When I first heard about Shadow–the cloud-based gaming service–I was excited. When I loaded it up for the first time in Starbucks on Jamaica Ave–I was impressed. When I loaded up the Shadow Ghost–I was disappointed.
Shadow is pretty simple to understand after you’ve explained it to all your friends and family twice. There’s a server (AKA a computer) set up in a room in California stacked alongside hundreds of other computers. You log in on a device of your choosing and that computer in California turns on and streams to your screen (wherever you are) through the power of the internet!
That computer in California, which I will refer to as the “Shadow PC” from now on, is no joke. It’s a high-end gaming PC with a Nvidia GTX 1080 equivalent and lot of storage for games and a blazing fast internet speed of 1Gb/s. Both the Shadow PC and the Ghost are capable of streaming games in 4K at 60fps and at 144fps in 1080p.
Now, this sounds amazing for people who want to enjoy the power and capabilities of a high-end gaming PC. With the release of the GTX 2000 series of cards, it’s not the highest, but it comes with a big cost and a couple of caveats.
First, let’s talk about the price.
Shadow, as a service, costs $34.95 per month; the Shadow Ghost streaming box costs $139.95. If you were to pay for Shadow for the same length as the average lifespan of a relevant gaming PC (around 5 years)–lifespan here meaning how long the PC can run games effectively–then you’re looking at more than $2000 just for the service. With the Shadow Ghost, that price rounds out at $2200. That’s my problem with the Shadow service.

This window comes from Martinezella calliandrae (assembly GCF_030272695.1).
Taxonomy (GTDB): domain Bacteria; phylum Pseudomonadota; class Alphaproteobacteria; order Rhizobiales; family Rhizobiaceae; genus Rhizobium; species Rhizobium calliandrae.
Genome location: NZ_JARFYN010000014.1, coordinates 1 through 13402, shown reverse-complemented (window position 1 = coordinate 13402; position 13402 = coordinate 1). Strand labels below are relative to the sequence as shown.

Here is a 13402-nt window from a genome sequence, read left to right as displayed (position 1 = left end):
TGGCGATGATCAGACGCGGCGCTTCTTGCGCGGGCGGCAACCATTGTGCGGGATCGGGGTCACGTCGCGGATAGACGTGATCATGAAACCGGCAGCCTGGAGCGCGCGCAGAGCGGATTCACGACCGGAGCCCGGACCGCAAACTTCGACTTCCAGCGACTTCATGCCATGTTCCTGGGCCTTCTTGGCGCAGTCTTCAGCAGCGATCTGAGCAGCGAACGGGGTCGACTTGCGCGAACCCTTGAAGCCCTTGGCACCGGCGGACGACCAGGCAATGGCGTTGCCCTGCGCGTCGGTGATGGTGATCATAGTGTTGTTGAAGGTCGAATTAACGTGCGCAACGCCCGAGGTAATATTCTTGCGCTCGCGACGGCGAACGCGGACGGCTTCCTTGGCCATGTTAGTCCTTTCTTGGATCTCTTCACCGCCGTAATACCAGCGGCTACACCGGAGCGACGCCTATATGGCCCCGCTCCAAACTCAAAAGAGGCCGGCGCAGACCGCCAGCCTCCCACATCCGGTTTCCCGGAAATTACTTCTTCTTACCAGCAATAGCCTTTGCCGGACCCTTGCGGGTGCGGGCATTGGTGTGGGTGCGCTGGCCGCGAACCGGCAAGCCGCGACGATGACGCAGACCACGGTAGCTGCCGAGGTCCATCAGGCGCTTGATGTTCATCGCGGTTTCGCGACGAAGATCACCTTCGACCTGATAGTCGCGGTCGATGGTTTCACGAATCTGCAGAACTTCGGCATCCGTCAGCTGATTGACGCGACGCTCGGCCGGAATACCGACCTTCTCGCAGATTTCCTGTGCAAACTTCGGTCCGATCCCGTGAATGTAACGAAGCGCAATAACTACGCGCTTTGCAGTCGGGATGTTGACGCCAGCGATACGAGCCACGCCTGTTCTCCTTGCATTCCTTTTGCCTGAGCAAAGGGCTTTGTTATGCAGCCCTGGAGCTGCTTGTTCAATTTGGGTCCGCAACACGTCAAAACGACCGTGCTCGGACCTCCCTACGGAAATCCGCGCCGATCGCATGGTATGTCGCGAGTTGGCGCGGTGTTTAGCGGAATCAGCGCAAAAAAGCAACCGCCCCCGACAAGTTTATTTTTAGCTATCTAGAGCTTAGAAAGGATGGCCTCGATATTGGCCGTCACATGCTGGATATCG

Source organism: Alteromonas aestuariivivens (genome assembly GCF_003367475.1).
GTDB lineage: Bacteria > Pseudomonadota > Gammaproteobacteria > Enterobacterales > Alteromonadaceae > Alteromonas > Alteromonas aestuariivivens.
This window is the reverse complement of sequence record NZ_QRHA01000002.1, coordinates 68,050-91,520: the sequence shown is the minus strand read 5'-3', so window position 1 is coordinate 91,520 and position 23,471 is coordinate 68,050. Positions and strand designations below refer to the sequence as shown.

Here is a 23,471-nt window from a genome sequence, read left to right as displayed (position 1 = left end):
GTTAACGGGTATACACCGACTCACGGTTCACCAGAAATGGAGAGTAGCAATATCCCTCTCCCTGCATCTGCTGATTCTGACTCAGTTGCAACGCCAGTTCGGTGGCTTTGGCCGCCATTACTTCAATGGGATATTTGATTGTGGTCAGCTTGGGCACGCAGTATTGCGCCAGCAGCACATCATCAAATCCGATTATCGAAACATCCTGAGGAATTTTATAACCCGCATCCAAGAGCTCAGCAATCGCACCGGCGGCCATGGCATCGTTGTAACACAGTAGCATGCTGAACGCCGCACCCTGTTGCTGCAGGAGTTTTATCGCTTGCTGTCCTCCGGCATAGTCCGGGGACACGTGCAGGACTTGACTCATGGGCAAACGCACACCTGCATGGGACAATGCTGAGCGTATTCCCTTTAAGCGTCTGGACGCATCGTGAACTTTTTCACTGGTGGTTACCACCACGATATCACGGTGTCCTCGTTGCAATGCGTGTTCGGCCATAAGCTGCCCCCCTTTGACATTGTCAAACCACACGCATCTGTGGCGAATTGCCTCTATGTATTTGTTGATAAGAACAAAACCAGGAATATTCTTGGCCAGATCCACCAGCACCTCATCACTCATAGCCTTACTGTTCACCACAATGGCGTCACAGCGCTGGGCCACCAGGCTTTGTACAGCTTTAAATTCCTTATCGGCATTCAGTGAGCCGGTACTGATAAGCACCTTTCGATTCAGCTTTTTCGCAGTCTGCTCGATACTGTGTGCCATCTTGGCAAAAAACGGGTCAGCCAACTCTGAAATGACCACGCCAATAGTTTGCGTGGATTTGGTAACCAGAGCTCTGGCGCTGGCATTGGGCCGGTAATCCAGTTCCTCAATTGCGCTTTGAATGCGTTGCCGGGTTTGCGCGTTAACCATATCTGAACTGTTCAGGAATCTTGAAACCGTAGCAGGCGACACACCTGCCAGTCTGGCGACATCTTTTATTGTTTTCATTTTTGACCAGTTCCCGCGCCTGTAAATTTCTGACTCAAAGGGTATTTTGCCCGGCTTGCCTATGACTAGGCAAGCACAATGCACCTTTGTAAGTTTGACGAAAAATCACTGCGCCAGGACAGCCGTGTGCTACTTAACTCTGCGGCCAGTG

As someone who has been gaming on PC for my entire career, I can’t advise the average consumer to shell out that much money for a remote gaming PC. Because for the same amount of money (or less) you could create a comparable gaming PC or better. The Gaming Evo RTX 2080 build that ibuypower sells comes with higher specs in every category and is selling for $1,899. And before you ask, we’re not affiliated with them in any way.
That PC can be financed for “as low as $88/month” which is more than double the cost of Shadow, but you actually will own it.
Shadow’s service is something I liken to leasing a car. It’s great if you want to always have a good car, but you pay for that convenience out-of-pocket. Shadow has promised that they will continue to update and re-tool their Shadow PCs to be able to play the latest games in 4K, so you’ll always have peace-of-mind that your Shadow PC can handle the latest games.
The Shadow Ghost is an example of one of these updates as it’s available to those who owned the previous Shadow Box free of charge. The Ghost acts as a receiver for you to stream your Shadow PC directly to your television in your living room. Think of it as a Steam Link or just another Xbox or PS4 in your house. The device itself works though it’s not discreet when it is sitting on top or next to your cable box.